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Introductory remarks upon the presentation of the 2023 annual report


“We see that while the Dutch economy is doing quite well, it is not working well enough for some groups in society.” Klaas Knot said this at the presentation of DNB’s 2023 Annual Report. Together with Executive Board members Steven Maijoor, Nicole Stolk and Olaf Sleijpen, he outlined some of the key challenges facing our economy.

Published: 14 March 2024

De directie van DNB tijdesn de persconferentie over het DNB jaarverslag 2023.

Klaas Knot

Towards an economy that works better for everyone. This is not just the title of our annual report, it is also our wish for the Netherlands. And our message to parliament, to a new government, policymakers, social partners and to the business community, which is so important to our economy. It is also a message to ourselves: we too must do what we can to build an economy that works better for everyone.

We have a very good reason for this message. Indeed, we see that while the Dutch economy is doing quite well – still humming along near full capacity and with full employment – it is not working well enough for some groups in society. The Netherlands is also facing a number of structural challenges that need to be addressed and resolved.

First, let us take a look at what is going well in our economy.

Starting with inflation, which was our biggest headache over the past two years. After peaking in 2022, inflation fell to 4.1% last year. Currently, we are at 2.7%, and for next year we are projecting inflation of 2.2%. The picture is similar for the euro area: inflation has been falling steadily, dropping to 2.6% in February, and is expected to average 2% by 2025, in line with the ECB’s 2% target.

The fact that we are now getting a grip on inflation is partly due to ECB policy, while falling energy prices are also a factor. Starting in summer 2022, the ECB raised policy rates rapidly and sharply over the course of 14 months to 4%, where they have remained since last September. We are confident about the expected fall in inflation, but not yet quite confident enough to cut interest rates now. This will no doubt be possible later this year, if new data confirm our expectations.

In this context, we are particularly interested in the how services inflation, wages, productivity and profit margins will develop. Indeed, for monetary policy to succeed once and for all, it is important that everyone plays their part. Trade unions by bringing wage demands back in line with inflation and labour productivity, employers by absorbing the temporary extra increase in wage costs into profits where possible. And the government by not pursuing fiscal policy that fuels inflation.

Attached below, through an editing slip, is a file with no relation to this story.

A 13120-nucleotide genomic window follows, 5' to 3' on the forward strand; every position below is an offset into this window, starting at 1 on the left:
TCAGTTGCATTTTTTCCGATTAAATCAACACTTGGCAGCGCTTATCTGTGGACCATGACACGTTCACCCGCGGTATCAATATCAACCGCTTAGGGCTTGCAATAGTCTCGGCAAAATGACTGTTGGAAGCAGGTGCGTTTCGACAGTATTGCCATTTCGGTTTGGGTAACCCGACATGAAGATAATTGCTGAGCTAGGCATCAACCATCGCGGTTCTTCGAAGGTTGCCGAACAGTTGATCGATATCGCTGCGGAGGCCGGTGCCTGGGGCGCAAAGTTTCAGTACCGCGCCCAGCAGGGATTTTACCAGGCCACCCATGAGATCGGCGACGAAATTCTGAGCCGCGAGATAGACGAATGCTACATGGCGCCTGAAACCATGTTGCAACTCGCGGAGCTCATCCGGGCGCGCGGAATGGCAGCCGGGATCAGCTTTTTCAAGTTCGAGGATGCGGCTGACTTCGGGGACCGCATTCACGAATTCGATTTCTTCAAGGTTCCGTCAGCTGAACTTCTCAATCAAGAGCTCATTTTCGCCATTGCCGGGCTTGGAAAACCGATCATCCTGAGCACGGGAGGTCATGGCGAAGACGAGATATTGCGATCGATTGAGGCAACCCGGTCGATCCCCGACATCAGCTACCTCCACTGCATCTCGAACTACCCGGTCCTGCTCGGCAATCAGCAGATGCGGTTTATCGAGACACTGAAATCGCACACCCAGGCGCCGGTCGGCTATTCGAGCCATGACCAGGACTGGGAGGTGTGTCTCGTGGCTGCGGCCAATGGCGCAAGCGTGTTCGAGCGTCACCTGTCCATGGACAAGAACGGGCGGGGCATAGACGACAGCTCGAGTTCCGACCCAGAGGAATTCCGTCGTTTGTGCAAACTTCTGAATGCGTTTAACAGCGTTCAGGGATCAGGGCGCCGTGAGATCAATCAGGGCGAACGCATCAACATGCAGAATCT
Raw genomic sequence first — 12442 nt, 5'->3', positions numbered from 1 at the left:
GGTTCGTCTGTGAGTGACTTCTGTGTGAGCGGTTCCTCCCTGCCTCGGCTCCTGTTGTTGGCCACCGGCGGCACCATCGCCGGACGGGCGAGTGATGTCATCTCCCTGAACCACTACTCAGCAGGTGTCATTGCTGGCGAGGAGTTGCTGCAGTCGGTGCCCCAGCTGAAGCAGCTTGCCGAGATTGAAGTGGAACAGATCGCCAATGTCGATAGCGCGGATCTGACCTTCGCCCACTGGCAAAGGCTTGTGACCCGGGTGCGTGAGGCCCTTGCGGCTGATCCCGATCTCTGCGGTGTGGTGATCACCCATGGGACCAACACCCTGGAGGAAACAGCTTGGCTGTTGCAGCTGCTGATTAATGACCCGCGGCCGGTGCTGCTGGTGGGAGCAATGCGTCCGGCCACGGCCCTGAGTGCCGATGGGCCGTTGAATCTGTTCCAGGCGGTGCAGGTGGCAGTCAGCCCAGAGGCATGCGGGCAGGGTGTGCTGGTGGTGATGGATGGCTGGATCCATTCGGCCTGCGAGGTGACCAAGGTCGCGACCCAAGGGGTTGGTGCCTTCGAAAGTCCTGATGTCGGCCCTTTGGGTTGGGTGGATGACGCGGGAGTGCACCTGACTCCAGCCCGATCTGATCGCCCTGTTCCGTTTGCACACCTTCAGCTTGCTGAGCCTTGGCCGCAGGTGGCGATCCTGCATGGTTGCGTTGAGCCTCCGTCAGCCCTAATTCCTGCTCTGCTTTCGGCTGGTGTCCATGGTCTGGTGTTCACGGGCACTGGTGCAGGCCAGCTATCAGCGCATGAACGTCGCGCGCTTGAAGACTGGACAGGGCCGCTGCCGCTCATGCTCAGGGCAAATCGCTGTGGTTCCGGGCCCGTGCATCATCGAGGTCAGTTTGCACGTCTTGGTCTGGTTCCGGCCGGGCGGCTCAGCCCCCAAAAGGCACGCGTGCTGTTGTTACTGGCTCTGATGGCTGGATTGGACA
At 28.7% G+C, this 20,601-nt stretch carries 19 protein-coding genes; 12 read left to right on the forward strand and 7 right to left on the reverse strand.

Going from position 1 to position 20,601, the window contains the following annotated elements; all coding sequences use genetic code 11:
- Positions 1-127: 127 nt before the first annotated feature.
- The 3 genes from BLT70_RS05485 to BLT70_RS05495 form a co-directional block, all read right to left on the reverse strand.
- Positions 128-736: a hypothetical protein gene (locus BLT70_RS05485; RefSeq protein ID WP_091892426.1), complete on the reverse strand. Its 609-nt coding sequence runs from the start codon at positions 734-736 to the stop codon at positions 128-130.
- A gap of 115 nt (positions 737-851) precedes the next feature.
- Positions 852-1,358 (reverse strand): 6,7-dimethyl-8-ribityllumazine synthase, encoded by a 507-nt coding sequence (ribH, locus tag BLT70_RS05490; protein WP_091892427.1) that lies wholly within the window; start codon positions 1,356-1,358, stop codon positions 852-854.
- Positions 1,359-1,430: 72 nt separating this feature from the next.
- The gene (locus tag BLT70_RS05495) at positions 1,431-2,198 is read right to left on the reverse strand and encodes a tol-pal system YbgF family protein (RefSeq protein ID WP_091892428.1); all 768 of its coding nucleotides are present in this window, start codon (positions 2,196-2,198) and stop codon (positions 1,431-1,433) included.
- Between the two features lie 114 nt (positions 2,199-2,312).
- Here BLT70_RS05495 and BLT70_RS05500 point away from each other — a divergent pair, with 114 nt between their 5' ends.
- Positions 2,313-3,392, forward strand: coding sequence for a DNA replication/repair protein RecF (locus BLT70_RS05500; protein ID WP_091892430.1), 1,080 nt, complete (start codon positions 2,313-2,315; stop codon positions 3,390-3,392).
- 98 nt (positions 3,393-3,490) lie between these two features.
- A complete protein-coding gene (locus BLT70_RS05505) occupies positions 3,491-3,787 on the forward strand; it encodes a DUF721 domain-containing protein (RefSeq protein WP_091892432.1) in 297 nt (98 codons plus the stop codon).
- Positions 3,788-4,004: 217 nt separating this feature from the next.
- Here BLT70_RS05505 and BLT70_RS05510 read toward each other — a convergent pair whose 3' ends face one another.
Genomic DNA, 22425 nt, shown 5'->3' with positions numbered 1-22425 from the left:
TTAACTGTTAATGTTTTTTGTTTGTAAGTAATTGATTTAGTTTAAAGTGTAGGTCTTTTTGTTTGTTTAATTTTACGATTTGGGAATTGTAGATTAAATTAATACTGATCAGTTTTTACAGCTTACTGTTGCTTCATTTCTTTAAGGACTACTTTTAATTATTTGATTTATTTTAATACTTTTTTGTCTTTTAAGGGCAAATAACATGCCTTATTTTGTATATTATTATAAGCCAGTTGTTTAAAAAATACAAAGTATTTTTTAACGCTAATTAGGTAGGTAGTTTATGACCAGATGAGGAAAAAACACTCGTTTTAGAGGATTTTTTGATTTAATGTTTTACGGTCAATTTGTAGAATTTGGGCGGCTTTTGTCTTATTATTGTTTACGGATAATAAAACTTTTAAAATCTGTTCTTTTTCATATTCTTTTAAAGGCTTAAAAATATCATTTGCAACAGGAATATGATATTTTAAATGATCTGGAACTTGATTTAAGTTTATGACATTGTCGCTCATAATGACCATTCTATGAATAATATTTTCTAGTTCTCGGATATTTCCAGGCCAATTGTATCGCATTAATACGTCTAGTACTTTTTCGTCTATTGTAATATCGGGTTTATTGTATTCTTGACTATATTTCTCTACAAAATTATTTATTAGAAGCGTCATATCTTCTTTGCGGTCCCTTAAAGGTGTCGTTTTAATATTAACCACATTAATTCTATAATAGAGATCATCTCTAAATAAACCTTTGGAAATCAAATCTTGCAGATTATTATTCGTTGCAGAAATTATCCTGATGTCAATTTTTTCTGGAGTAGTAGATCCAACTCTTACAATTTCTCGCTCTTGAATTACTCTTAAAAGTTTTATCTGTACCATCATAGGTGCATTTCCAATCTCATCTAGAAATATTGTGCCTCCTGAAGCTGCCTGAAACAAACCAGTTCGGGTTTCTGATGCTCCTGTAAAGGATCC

Bringing inflation down to 2% is the most important thing DNB can do to make the economy work better. And I am happy to see that we now appear to be succeeding.

Further good news is that the interest rate hikes appear to be causing limited damage to the economy. Although economic growth stalled last year, a fully-fledged recession has been avoided.

When growth slows, unemployment tends to rise and houses – sometimes – go underwater. We are not seeing any of that now. Labour market participation is high, with unemployment at a very low 3.6%. And demand for housing continues to outstrip supply, keeping house prices high and on the rise again after edging down briefly.

This brings me to the structural challenge facing the Netherlands, specifically scarcity. You could compare the Netherlands to a hotel with a fixed number of rooms. Those rooms are always occupied. What’s more, there is demand for even more rooms. In other words, we are running headlong into the limits of our capacity in the Netherlands. In the labour market, in the housing market, but also in our infrastructure: the power grid where demand is sometimes too high, and where supply is sometimes too high, our overcrowded motorways and trains during rush hour. Or environmental and climate limits: carbon emissions and nitrogen pollution.

It is of course impossible to resolve scarcity everywhere simultaneously. We have to make choices. What can help here is to ensure that all forms of economic activity are charged at their true cost, and phase out activities that currently take place below that cost. This implies setting a real price for energy consumption, carbon emissions and nitrogen pollution, as well as paying at least the statutory minimum wage for labour. Continuing to tolerate the opposite will inhibit much-needed productivity growth, which is ultimately the only source of sustainable prosperity.

Resolving scarcity costs money, and the government is not exempt from this reality. This is why it is vital to keep public finances sound. Although state coffers will still be in good shape in the coming years, many additional costs are rapidly coming our way, such as interest charges, rising costs for healthcare and an ageing population, as well as costs related to the changing climate.

The pandemic taught us how important it is to have healthy buffers. In our view, a new government should therefore not let the deficit rise above 2% of GDP by the end of its term in office. This leaves some room for absorbing shocks without exceeding the European deficit ceiling of 3%. And with a 2% deficit, 2% inflation and 1% structural growth, the public debt will stabilise at around 60% of GDP, another European norm. This recommendation is in line with the recommendation issued by the Working Group on Fiscal Space. Given the current state of the economy, 2% really is the maximum, leaving some room for an investment agenda.

The structural challenges are not the only ones we need to address, however. The here and now are also of the essence: many people in the Netherlands do not feel that things are going well here, and instead are quite concerned about the future. My colleague Olaf Sleijpen will comment briefly on this.